With 272 yards passing last weekend, Freeman became the school's all-time leader with 6,238 passing yards, ahead of K-State great Lynn Dickey, who totaled 6,208 between 1968-70. Harrell enters needing just 175 yards to pass Kliff Kingsbury's school mark of 12,429.
Harrell and Freeman have helped to engineer an array of explosive plays this season, as the Red Raiders have had 18 offensive plays travel longer than 25 yards; the Wildcats have had 12. Texas Tech wide receiver Michael Crabtree and K-State wide receiver Brandon Banks have been the recipients for many of those chunks.
Banks, a junior college transfer, leads the nation with 115.7 receiving yards per game and already has six touchdown catches of 30 or more yards, the most since K-State wide receiver James Terry had seven in 2003. Meanwhile, the Harrell-to-Crabtree connection remains on pace to become the top touchdown tandem in Big 12 history. They have combined for 28 touchdowns, tied for second with the former Iowa State duo of Bret Meyer and Todd Blythe, and must combine for just four more scores to pass the Oklahoma State tandem of Josh Fields and Rashaun Woods, who had 31 between 2001 and 2003.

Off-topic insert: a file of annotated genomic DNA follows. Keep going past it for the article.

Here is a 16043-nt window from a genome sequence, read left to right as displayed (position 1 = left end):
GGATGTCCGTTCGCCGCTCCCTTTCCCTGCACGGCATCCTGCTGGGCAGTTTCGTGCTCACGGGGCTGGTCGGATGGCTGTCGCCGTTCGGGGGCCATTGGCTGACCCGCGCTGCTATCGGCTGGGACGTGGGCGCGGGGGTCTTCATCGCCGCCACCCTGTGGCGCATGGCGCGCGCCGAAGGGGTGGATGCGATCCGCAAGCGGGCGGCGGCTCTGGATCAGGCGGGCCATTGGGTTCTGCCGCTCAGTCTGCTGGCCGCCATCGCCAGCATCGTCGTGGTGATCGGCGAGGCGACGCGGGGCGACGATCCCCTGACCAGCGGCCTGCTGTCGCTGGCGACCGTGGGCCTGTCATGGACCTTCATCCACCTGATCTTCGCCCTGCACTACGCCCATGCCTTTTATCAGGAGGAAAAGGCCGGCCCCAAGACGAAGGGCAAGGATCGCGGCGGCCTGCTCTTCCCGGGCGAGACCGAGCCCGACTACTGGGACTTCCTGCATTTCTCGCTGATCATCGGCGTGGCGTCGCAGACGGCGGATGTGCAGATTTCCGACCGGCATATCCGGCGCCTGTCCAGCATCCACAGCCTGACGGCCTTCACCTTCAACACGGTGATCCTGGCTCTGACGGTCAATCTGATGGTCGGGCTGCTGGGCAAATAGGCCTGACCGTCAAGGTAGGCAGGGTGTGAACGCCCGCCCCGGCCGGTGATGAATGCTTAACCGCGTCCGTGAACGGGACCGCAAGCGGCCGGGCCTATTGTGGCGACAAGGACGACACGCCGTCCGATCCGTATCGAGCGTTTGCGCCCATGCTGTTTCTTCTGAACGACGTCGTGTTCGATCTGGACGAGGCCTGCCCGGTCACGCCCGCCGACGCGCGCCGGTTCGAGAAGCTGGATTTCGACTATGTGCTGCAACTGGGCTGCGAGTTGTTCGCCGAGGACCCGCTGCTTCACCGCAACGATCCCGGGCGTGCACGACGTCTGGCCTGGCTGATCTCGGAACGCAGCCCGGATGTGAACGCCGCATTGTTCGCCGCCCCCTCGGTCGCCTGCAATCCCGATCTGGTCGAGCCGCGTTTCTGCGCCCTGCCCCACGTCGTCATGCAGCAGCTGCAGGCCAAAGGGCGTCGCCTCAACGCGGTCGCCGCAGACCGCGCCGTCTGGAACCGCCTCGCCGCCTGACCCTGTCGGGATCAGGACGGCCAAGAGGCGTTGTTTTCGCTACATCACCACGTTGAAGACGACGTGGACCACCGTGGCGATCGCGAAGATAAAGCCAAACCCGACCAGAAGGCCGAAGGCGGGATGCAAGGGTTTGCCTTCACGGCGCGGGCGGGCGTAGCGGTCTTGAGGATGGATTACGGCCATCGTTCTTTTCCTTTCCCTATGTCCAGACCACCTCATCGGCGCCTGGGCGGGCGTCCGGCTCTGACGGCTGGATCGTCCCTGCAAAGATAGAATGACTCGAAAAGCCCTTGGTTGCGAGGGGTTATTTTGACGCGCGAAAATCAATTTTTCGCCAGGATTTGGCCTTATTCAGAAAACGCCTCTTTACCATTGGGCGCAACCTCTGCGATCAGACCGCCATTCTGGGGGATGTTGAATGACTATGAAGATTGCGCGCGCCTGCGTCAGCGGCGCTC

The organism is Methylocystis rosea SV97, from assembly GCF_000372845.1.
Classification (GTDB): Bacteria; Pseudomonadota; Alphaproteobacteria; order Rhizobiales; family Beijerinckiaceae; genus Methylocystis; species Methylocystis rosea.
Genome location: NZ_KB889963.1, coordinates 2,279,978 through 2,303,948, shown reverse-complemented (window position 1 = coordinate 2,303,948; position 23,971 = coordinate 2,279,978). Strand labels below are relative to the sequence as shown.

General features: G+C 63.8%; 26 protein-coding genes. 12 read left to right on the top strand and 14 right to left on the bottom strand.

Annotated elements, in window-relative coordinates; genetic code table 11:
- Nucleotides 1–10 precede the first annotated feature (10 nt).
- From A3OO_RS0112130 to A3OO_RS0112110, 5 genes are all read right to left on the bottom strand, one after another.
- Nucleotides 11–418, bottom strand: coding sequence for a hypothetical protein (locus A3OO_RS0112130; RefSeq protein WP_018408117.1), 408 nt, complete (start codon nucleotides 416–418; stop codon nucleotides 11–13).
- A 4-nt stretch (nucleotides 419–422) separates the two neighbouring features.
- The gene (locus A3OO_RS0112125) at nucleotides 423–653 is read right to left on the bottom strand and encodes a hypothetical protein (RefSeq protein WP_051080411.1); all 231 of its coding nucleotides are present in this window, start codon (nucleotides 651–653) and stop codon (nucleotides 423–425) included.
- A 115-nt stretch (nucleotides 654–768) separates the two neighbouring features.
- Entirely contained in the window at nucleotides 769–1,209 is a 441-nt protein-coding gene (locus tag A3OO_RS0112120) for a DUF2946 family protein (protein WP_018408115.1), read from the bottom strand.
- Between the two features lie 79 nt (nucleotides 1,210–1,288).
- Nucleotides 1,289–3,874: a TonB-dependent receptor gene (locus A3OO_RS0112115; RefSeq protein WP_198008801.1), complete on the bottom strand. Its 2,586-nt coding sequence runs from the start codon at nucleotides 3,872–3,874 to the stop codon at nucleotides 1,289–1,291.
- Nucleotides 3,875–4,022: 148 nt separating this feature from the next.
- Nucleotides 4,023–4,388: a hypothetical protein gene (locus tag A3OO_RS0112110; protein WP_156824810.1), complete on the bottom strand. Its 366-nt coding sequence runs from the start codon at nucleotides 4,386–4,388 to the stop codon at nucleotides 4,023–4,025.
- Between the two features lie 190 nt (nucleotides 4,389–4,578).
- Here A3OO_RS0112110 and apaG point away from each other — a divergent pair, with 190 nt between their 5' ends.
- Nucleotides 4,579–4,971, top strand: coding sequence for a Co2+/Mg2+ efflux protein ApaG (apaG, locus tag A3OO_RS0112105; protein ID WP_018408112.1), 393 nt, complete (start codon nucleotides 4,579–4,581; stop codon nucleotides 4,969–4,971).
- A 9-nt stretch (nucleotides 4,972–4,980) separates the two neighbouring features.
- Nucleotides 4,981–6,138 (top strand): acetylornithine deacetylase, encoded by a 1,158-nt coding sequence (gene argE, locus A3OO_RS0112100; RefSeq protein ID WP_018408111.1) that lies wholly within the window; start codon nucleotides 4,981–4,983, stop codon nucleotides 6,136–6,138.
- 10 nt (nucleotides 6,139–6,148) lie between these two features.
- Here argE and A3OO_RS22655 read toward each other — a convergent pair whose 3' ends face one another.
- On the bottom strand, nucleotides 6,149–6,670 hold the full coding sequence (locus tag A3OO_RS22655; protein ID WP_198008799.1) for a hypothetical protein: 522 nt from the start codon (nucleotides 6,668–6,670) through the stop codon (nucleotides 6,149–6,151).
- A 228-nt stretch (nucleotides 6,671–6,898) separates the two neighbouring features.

Crabtree, the 2007 Biletnikoff Award winner, currently ranks No. 3 with 114.9 receiving yards per game to go along with 11 touchdowns this season.
K-State coach Ron Prince wasn't ready on Monday to make any comparisons between the Texas Tech and K-State duos as the Wildcats seek to upset a ranked opponent for the second time in as many league openers.
"(Harrell) has been doing this for a while and has been very successful doing it with some staggering numbers and (Crabtree) has been doing this for at least one more season and has pretty well established himself as being one of the better players," Prince said. "Both of our guys are good players. They've got a lot to prove in this contest. I don't think that right now you can say it's apples to apples, but we'll go see.
"We'll take ours and we'll play theirs and we'll feel good about it and go see how it turns out."